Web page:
Friday, 12 February 2010

Sweet FA!

So the FA paid a measly £10,000 to an ad company to make a 'Stamp out homophobia in football' ad. They paid probably 100 times this for their stamp out racism campaign. The final result was cheap, misdirected and ultimately withdrawn before its big release.

The video, in case you've not seen it, is here.

Many commentators are concerned with its level of abusive language. Others think it merely suggests homophobia is okay so long as you don't say. Others still think that by asking why homophobia is acceptable in the stadium, the advert is leaving the debate open for discussion. As if there might be a justification for homophobia on the pitch.

I think the real problem with the ad isn't that it asks a question open to debate; for me it's that the ad is asking us to look at the wrong questions. The real problem with homophobia in football isn't one to do with the fans. Fans will shout out anything when their teams are playing. The real problem is that no gay players are out in the premiership. It's institutional homophobia, not verbal homophobia, that is the core problem football needs to stamp out. It's a problem with the FA not the fans. The problem with the fans should be a secondary concern.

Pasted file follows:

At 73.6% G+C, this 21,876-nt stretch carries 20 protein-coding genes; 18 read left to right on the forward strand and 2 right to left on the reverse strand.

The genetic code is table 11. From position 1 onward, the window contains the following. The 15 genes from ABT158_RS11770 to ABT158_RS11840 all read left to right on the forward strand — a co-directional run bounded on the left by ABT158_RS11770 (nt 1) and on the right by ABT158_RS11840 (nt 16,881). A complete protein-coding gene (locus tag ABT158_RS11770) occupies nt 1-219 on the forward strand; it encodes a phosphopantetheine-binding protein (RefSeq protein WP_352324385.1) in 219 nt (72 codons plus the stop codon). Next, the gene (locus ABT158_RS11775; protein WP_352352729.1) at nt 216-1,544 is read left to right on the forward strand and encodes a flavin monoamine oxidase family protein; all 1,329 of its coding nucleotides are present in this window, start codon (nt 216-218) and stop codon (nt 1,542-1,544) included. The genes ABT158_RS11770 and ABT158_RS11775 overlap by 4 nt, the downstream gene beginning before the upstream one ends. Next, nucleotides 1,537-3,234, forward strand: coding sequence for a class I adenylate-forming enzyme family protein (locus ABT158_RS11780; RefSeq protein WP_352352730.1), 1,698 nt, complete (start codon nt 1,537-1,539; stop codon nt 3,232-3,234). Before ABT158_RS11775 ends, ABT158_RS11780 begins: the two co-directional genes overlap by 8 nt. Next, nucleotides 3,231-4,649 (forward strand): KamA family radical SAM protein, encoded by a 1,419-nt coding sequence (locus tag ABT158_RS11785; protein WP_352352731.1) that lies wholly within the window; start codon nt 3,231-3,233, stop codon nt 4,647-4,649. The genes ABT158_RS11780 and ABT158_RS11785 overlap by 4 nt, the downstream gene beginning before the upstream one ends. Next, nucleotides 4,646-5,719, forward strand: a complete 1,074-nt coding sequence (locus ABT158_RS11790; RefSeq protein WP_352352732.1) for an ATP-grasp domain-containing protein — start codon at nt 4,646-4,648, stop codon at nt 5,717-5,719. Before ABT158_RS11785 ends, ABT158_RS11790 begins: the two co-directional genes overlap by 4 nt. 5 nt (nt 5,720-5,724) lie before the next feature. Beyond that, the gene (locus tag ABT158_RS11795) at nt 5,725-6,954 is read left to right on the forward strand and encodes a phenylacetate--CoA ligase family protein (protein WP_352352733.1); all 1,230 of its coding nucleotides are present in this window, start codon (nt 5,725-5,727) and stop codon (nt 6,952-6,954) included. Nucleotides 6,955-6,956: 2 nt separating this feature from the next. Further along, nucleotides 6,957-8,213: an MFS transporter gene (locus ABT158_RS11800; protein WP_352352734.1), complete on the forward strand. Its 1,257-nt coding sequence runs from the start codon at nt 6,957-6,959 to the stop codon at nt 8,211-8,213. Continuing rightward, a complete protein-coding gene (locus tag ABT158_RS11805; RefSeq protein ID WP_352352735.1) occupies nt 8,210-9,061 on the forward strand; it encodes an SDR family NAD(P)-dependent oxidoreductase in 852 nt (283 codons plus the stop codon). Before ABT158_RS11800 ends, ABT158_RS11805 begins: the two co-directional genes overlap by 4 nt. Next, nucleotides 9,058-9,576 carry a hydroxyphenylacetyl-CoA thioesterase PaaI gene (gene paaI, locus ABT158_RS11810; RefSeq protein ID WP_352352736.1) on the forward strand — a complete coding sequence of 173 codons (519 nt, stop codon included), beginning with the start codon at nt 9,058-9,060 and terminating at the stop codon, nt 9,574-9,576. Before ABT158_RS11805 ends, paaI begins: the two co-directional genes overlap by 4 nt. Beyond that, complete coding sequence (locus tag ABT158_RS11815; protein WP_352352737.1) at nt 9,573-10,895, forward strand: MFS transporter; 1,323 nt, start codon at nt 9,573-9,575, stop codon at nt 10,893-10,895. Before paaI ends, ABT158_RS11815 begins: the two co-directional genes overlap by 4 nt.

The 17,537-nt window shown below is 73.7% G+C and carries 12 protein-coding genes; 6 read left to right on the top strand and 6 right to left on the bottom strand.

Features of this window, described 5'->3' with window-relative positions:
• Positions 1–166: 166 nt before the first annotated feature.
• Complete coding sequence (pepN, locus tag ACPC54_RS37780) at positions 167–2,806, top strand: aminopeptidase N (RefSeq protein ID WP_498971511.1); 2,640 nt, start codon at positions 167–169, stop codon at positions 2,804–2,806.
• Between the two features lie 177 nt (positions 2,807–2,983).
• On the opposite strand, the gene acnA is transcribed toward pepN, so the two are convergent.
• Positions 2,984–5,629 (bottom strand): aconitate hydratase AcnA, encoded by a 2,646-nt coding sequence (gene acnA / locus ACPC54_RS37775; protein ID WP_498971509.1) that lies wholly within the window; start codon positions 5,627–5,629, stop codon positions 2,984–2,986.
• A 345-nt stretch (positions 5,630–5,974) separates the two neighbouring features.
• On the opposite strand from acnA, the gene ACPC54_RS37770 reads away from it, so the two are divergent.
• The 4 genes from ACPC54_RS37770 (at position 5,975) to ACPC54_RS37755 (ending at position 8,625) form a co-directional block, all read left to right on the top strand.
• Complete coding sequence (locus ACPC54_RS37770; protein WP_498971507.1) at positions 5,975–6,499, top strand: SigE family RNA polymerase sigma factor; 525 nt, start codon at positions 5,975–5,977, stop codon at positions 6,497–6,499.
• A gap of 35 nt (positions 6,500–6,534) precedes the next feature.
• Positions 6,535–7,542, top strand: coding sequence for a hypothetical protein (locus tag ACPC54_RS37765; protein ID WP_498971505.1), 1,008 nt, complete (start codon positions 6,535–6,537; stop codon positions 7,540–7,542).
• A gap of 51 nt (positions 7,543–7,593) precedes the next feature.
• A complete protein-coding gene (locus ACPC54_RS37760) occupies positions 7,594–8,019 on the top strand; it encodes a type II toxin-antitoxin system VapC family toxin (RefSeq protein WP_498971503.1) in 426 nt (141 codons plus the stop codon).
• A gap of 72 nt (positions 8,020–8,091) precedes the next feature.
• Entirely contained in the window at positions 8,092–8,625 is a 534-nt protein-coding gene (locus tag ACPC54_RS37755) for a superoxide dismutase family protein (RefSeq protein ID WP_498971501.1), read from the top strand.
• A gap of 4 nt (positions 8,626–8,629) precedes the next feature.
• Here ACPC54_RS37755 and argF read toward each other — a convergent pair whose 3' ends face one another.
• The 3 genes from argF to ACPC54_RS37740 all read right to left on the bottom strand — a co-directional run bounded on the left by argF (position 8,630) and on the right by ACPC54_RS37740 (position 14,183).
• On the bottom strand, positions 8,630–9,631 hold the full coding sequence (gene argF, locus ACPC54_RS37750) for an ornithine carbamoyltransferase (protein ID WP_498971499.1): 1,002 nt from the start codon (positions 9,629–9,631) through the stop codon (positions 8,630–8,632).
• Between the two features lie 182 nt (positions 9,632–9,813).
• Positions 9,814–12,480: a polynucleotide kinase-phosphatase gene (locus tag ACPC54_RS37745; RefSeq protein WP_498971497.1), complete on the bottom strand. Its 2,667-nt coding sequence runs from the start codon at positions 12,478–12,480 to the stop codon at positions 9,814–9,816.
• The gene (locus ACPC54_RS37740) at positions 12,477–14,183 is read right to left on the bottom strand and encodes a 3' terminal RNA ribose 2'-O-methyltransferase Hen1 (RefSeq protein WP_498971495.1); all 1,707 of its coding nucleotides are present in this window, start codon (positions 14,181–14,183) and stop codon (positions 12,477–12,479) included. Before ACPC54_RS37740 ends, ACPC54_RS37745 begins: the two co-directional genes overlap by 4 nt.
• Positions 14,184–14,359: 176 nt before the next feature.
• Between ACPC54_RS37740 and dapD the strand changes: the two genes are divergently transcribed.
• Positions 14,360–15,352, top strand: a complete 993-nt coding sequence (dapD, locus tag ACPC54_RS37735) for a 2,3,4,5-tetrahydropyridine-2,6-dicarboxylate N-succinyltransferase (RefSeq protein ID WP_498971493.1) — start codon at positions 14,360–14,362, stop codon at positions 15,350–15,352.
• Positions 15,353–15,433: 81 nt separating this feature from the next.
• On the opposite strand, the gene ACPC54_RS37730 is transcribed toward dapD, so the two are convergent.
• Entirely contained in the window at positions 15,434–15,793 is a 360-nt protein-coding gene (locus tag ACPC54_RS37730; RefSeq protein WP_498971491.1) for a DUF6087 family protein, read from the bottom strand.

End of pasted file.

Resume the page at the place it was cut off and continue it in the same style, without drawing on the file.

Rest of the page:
To illustrate: the FA has black and ethnic minority players in its teams already. So the related anti-racism campaign didn't need to demonstrate that fact. Instead it focussed on the attitude of fans, and tried to shame them into changing their chants by having prominent footballers of all ethnicities speak out on the subject. But whilst gay men are completely invisible in the sport, it would be pointless to try to highlight homophobic chanting as a problem. Who would be the prominent footballers of either orientation to stand up and speak out? There could only ever be straight or closeted footballers speaking up. What kind of message is that? 'Okay, don't you fans be homophobic; leave that to us players who are too ashamed and too worried of any stigma to come out.' Yeah, like that would work.

The problem is that we're asking the FA to change fans' perspectives without first changing their own. The measly £10K they threw at this campaign shows they've not changed at all. Asking an institutionally homophobic organisation to fix its own homophobia is like asking a blind person to fix their own blindness. It just won't work. What the FA needs is outside LGBT-driven organisations and charities to work with and educate their members at all levels. They need to encourage learning and understanding. Then we need to encourage more LGBT players to come out. I bet you anything, once a supporter finds out one of their team members is gay (like when a homophobe discovers his brother or best mate is gay), they will most likely turn round and support him. Most footballers I know would put their team spirit and their devotion to their kit colours before any childish chanting. I bet they'd learn to support their LGBT players too.

But unless the FA are actually forced to take a look at their own problems, and made accountable for this disaster themselves, I doubt there will be any changes any time soon.

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